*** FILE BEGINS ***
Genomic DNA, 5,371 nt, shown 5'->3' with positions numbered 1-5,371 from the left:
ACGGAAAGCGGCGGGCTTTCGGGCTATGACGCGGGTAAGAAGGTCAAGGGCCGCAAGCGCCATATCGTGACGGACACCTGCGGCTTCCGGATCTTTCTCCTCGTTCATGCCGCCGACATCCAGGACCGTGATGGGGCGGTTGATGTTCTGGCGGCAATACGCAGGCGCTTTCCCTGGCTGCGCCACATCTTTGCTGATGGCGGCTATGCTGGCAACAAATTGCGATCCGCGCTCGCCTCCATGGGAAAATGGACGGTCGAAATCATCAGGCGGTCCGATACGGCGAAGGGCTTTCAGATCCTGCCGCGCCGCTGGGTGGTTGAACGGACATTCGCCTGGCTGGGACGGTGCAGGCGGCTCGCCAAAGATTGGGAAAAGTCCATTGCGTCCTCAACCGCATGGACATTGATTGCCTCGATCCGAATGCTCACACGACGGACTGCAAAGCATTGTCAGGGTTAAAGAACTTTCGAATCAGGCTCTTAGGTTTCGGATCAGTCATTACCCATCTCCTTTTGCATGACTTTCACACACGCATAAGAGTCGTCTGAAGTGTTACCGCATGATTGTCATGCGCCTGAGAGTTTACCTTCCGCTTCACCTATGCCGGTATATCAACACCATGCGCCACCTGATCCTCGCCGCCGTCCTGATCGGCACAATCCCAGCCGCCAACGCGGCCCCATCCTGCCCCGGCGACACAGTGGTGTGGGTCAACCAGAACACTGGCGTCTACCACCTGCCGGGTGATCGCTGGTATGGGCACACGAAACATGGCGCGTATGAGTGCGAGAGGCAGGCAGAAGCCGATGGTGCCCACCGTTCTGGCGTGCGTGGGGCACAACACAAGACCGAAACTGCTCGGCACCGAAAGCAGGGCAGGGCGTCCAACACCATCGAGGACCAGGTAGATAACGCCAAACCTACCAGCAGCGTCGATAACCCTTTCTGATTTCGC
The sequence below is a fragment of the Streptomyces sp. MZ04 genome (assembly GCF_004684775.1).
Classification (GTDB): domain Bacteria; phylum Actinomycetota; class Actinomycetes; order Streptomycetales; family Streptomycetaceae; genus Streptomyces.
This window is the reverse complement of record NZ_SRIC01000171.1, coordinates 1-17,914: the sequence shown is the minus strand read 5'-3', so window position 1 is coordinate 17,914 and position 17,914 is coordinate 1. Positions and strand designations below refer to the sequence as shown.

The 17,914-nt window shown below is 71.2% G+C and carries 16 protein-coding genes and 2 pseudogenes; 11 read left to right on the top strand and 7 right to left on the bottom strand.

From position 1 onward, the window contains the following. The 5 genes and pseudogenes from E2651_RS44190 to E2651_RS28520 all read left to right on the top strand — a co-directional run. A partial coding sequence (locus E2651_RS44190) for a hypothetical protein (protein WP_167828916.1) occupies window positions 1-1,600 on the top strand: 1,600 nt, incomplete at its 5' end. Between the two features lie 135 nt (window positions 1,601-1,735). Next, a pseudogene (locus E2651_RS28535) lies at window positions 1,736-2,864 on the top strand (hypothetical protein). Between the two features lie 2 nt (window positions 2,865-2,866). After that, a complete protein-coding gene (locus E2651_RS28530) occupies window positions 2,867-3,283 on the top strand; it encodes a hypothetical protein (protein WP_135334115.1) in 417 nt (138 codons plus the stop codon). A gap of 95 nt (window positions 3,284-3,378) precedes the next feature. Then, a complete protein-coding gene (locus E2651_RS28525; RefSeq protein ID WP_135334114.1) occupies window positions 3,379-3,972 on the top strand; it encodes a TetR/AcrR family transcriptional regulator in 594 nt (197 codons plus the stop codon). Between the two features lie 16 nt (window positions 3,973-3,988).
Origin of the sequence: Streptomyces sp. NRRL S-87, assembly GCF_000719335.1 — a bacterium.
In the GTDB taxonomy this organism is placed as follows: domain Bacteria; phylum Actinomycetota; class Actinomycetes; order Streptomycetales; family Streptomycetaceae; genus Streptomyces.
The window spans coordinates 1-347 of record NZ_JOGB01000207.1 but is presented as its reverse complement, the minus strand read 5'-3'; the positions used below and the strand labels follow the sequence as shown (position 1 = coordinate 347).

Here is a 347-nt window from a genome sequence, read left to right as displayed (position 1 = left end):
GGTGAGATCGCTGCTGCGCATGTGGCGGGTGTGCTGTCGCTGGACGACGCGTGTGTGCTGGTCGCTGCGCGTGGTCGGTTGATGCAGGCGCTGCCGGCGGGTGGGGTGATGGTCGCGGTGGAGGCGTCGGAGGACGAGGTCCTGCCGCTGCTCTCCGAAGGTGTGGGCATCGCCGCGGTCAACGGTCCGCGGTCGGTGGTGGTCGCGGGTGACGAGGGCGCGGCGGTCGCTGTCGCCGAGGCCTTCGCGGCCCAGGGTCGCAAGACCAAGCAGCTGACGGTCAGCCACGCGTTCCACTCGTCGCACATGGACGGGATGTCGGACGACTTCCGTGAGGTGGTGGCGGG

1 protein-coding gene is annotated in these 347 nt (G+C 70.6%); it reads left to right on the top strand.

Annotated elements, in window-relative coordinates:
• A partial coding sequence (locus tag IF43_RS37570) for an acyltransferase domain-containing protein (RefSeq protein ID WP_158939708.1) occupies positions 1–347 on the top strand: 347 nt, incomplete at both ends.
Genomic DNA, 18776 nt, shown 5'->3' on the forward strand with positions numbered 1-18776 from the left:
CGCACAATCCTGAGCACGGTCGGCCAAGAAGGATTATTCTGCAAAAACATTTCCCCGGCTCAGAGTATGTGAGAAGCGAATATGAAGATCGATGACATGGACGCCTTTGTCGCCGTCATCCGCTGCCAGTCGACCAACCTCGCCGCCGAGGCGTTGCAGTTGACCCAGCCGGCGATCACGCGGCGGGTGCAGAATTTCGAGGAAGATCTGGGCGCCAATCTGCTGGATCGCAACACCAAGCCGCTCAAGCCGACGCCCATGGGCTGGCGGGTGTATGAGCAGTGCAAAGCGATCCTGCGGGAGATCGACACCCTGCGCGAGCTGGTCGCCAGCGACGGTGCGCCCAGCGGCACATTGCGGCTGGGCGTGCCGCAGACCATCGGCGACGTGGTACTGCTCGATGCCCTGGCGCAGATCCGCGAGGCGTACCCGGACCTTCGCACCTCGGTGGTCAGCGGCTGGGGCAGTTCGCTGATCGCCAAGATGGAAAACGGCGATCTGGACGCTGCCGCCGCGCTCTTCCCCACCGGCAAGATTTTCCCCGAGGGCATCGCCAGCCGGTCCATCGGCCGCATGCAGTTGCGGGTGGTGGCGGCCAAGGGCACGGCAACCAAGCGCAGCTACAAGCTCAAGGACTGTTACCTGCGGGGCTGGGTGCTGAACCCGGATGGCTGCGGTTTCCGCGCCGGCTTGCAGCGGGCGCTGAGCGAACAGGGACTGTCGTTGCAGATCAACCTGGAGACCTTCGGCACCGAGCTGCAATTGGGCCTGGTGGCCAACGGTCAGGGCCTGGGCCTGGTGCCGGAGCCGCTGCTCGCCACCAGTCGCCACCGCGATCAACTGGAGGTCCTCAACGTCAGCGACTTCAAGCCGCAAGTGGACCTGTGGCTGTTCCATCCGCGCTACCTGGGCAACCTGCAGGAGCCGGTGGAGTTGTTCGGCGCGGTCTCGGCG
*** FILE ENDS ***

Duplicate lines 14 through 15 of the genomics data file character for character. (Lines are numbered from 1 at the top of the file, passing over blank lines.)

Annotated elements, in window-relative coordinates:
• A partial coding sequence (locus tag IF43_RS37570) for an acyltransferase domain-containing protein (RefSeq protein ID WP_158939708.1) occupies positions 1–347 on the top strand: 347 nt, incomplete at both ends.